[...] it was the homely touches which swayed the Taliban. [...]

Anti-regime protests in Iran ease on fifth night after violence, arrests

Sunday June 15

Thousands of Iranians took to the streets of central Tehran for the fifth straight night of anti-regime protests Saturday, but the overwhelming presence of police and hardline vigilantes resulted in muted demonstrations that passed off largely without incident.

Only limited, sporadic clashes were reported around the Tehran university campus, the focal point of increasingly vitriolic protests that have targeted the very top of the Islamic republic.

Large numbers of cars were seen driving in areas around the Tehran university campus, but the would-be demonstrators were matched in numbers by police and bused-in members of the hardline Basij militia -- among the toughest defenders of the nearly 25-year-old clerical regime.

Club-wielding members of the extremist Ansar Hezbollah group were also on the streets. Such was the overpowering presence of security forces and militiamen that few drivers dared to honk their horns -- a show of support for the student-led protest movement -- or get out of their cars. [...]

U.S. Alarmed at Treatment of Iranian Protestors

By Patricia Wilson
Sat June 14, 2003

KENNEBUNKPORT, Maine (Reuters) - The United States on Saturday denounced Islamic hard-liners who attacked pro-democracy demonstrators in Iran and called on the government to release those who have been jailed.

"We are alarmed at reports of arrests and provocative actions taken against students by regime forces and call upon the regime to protect the human rights of the students and to release those who have been arrested," the White House said in a statement released in Kennebunkport where President Bush is spending a long weekend.

Thousands of Iranians protested against their rulers for a fourth day as the biggest anti-establishment demonstrations for months appeared to gather momentum. Hundreds of plainclothes vigilantes attacked them with clubs, knives and chains early on Saturday.

"The United States views with great concern the use of violence against Iranian students peacefully expressing their political views," the White House said. "Iranians, like all people, have a right to determine their own destiny and the United States supports their aspirations to live in freedom." [...]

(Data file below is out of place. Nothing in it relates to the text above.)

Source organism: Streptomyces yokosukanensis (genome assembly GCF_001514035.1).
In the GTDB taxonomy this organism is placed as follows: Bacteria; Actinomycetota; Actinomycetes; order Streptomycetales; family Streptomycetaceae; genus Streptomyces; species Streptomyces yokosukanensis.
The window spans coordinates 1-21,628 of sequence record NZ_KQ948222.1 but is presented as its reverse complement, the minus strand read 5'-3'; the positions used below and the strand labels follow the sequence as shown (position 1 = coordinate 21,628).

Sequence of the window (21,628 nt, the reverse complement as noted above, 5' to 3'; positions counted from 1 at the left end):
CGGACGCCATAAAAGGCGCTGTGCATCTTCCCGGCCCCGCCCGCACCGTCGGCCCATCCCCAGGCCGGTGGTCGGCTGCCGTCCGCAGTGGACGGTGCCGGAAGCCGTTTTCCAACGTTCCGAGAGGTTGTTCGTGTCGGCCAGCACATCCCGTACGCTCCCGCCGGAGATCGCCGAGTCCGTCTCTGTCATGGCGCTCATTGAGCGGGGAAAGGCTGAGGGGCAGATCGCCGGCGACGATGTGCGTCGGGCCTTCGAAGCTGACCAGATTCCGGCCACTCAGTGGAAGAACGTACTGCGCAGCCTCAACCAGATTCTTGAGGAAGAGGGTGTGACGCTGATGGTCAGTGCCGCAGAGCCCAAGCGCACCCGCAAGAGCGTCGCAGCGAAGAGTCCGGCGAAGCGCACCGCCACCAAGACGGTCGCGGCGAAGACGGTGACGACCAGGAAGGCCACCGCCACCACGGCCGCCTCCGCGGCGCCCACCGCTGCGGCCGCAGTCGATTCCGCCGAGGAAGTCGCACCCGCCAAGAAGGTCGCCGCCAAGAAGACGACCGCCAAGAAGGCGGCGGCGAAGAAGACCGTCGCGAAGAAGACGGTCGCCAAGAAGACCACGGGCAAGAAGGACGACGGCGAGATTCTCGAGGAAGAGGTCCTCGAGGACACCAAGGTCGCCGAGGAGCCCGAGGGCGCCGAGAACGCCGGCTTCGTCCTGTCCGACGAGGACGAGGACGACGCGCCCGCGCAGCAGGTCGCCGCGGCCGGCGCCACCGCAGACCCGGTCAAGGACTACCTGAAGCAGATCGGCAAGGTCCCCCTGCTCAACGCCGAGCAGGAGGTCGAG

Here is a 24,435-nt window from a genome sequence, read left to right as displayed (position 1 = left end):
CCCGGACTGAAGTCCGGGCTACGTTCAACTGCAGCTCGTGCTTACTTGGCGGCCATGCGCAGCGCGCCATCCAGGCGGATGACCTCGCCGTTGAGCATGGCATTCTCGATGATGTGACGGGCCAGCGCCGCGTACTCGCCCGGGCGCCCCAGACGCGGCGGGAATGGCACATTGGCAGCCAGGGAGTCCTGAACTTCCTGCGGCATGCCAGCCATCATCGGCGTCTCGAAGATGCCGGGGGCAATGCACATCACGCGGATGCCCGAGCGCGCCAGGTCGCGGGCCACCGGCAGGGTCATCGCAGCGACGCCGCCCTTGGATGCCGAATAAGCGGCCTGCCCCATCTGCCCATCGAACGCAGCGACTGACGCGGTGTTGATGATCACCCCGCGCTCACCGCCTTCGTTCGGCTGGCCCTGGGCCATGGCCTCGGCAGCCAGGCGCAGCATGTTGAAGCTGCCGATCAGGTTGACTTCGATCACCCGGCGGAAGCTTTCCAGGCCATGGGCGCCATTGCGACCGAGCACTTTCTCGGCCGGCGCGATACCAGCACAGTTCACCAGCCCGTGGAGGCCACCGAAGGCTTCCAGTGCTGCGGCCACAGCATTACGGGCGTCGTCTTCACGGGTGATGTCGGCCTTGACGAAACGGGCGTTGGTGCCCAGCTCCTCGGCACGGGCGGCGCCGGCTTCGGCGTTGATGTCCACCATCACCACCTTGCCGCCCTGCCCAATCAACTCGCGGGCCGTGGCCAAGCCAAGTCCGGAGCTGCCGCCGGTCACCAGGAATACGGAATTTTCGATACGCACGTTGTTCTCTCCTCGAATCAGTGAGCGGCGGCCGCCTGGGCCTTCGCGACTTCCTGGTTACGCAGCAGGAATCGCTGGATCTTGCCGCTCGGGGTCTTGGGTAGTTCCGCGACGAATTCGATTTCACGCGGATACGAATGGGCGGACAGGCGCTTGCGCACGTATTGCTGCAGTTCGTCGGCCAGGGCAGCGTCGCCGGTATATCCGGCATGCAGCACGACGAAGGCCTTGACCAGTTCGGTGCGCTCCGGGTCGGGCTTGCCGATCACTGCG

Comment: Another tried and tested CIA operation, creating the illusion of pubic rebellion against the Iranian regieme, provoking it to supress it with violence, thereby manipulating international public support for the US to go in and kill thousands more.

Iranian 'vigilantes' beat students in their beds

ASSOCIATED PRESS
Jun. 14, 2003. 11:35 AM

TEHRAN — Dozens of vigilantes stormed at least two student hostels overnight, beating up students in their beds and detaining several of them, students said today.

"We were sleeping in our beds. Suddenly we heard windows being smashed. Fists and kicks by hardline vigilantes woke up some of the students held up in their rooms," student Mojtaba Najafi said.

Najafi said about 200 students were sleeping in their rooms in Hemmat Hostel, affiliated to Allameh Tabatabai University, when the attacks began. He said over 50 students were injured and taken to the hospital and about two dozen have disappeared after the attack.

"It was the most brutal way of attacking a human being. They beat up the guard before entering our dormitory. They see no borders, no limits," Najafi told the Associated Press...

The dorm attacks followed overnight clashes between hundreds of pro-cleric militants and security forces with Iranians throughout the capital.

Friday's standoffs were the most intense and widespread of four consecutive nights of protests in Tehran, which were sparked by university students and snowballed into broader displays of opposition to Iran's clerical establishment.

Security forces fired machine-guns in the air and used tear gas and batons to put down any public opposition to the country's hardline regime.

Unlike previous nights, no protests against supreme leader Ayatollah Ali Khamenei were seen, making it unclear what sparked Friday night's clashes involving hundreds of militants — some in groups of two to four, others on motorcycles — who beat pedestrians with batons, brandished knifes or hurled rocks at crowds and homes.

Protesters had been calling for an end to the country's hardline establishment and for supreme leader Khamenei's death. Criticism of Khamenei is usually punished by imprisonment, and public calls for his death had been unheard of until this week.

Khamenei's hardline supporters, who control key government institutions in Iran, are locked in a power struggle with popularly elected President Mohammad Khatami, who came to power aiming to reform Iran's conservative political system.

The militants, often referred to as vigilantes, pledge loyalty to Khamenei and his hardline clerics and act voluntarily to break up protests without government approval.

Although the protesters criticize the clerics, public support for Khatami also appears to be falling because of his government's inability to implement promised reforms.

During a Friday prayer sermon at Tehran University, former president Hashemi Rafsanjani, a key Khamenei supporter, urged Iran's youth not to fall into what he described as a U.S. trap by denouncing the country's political leadership.

"I advise the youth, especially students, that they should be careful not to fall into trap dug out by the Americans," Rafsanjani told worshippers.